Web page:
The surface of the heart has visible depressions which have contain the grooves associated with the blood vessels which supply the heart muscle with its own oxygenated blood. These depressions indicate the individual chambers of the heart. The division between the atria and the ventricles also marks the coronary sulcus which circles around the heart. It is also the most prominent and obvious grooved depression on the heart muscle. The anterior and posterior interventricular sulci mark the obvious segregation of the right and left ventricles.

The right side of the heart (both the ventricle and the atrium) is responsible for receiving the blood flow which has little oxygen and distributing it toward to the lungs. The left ventricle and atrium receive the blood which is high in oxygen and discharges it for distribution to the rest of the body.


The superior vena cavity drains the used blood from the upper half of the body and funnels into the right atrium. The inferior vena cavity drains the used blood from the lower half of the body and repeats the process, funneling the deoxygenated blood into the right atrium. The heart also distributes the used blood from the myocardium via the coronary sinus opening which funnels into the right atrium.


The atrioventricle valve is also known as the tricuspid valve. This valve is responsible for the transfer of blood from the right atrium into the right ventricle. The tricuspid valve is denoted by three cusps which are individually held in place via the tendons called the chordae tendineae. These tendons are held fast to the wall of the ventricle via the papillary muscles which are coned shaped muscles. When the ventricles contract the pressure within the ventricles naturally increases and these valves need support to prevent the inversion of the valve. This is where the muscles and tendons come into play.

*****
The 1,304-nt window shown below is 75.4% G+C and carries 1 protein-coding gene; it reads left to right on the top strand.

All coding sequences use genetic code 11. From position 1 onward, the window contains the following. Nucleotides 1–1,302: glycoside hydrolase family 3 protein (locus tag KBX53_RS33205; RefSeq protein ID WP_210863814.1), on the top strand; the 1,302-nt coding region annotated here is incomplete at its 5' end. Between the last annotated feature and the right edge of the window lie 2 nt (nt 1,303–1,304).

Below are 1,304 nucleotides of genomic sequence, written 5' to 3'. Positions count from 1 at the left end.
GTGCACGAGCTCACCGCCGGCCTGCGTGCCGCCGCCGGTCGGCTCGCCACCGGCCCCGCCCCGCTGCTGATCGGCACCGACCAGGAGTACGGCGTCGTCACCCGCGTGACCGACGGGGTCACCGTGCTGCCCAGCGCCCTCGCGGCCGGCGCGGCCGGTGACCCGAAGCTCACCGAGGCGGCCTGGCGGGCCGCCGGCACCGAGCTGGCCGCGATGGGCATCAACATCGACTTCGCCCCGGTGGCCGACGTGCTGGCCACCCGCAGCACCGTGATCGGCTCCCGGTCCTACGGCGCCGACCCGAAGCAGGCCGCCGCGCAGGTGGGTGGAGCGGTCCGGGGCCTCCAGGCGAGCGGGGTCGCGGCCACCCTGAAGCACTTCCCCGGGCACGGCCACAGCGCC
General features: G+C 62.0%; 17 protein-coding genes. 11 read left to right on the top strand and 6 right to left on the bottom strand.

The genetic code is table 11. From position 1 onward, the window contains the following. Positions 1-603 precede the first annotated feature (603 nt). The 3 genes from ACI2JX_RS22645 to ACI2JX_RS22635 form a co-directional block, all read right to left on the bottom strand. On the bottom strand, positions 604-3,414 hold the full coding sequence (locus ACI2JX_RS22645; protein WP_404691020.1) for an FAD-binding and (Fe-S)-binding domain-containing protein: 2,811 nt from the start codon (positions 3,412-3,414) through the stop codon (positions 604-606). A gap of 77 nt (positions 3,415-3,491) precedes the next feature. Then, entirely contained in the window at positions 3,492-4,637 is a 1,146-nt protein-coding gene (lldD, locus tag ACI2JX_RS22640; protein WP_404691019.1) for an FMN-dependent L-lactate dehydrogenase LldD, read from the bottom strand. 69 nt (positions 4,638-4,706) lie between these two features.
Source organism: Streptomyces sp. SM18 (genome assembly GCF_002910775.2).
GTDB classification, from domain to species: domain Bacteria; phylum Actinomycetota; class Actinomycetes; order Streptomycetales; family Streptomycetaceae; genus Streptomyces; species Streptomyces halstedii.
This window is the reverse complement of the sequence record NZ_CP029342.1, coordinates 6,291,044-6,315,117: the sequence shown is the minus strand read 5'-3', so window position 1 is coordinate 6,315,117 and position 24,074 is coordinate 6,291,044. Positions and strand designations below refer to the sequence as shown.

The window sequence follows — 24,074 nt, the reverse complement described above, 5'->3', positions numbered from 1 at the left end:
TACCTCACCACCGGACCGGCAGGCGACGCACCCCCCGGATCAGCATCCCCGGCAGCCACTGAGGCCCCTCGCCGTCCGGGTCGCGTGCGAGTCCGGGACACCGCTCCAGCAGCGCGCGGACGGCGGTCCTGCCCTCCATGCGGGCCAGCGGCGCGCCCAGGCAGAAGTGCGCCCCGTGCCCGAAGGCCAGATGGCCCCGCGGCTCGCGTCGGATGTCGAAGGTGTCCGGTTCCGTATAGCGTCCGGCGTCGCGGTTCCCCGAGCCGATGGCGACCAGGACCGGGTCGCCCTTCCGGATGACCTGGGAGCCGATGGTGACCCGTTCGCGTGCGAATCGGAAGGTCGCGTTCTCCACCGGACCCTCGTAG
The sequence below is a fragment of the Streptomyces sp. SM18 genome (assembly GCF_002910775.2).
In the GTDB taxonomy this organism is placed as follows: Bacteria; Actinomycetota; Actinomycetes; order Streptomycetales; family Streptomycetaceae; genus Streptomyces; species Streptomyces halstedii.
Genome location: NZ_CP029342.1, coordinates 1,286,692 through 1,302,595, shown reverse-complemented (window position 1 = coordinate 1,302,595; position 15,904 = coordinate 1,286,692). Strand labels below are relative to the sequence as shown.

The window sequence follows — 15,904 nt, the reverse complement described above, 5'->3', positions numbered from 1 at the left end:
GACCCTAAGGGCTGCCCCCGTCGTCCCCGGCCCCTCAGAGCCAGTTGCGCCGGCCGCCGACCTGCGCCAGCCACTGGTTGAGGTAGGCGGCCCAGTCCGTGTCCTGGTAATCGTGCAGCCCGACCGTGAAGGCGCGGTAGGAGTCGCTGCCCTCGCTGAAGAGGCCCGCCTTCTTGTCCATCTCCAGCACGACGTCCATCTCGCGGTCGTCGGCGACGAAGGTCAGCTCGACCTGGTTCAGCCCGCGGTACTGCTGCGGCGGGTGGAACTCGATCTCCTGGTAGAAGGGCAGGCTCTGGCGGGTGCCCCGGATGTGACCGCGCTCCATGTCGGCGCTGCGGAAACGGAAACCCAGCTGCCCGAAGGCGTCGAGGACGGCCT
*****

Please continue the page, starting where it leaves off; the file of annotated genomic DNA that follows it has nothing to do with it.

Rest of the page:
When blood leaves the right ventricle via muscle contraction, the tricuspid valves close. The blood passes through the pulmonary trunk and passes through the right an left pulmonary arteries to fill the lungs’ capillaries. Positioned at the base of the pulmonary trunk is the pulmonary semilunar valve. It is the responsibility of this valve to prevent backwash of the blood back into the right ventricle post ejection.


While the blood is within the capillaries of the lungs, the blood gases are exchanged, creating a higher retention of oxygen. The freshly oxygenated blood then traverses the two left and two right pulmonary veins and travels into the left atrium.


Once the blood has entered the left atrium it is contracted and ejected into the left ventricle. The valve which the blood travels through is called the left atroiventricular valve, and more commonly known as the mitral valve. This valve opens when the left ventricle is relaxed and open to blood flow. The mitral valve closes when the left ventricle enters a state of contraction. Receiving oxygenated blood from the left atrium, the left ventricle contracts, and the mitral valve prevents any backwash of blood to return to the left atrium.

The left ventricle works harder than the right ventricle and thus is designed with a thicker wall. The left ventricle is the portion of the heart responsible for pumping oxygenated blood throughout the entire body.

The endocardium of the left and right ventricles are marked uniquely by the presence of ridges called trabeculae carneae. The aorta extends downward from the left ventricle, taking with it the newly oxygenated blood to be distributed throughout the entire body. At the bottom of the descending segment of the aorta there is a valve known as the aortic valve. When the left ventricle is between contractions, the aortic valve shuts off the blood flow in order to prevent it from backwashing and returning into the left ventricle. The aortic valve is also medically termed the aortic semilunar valve.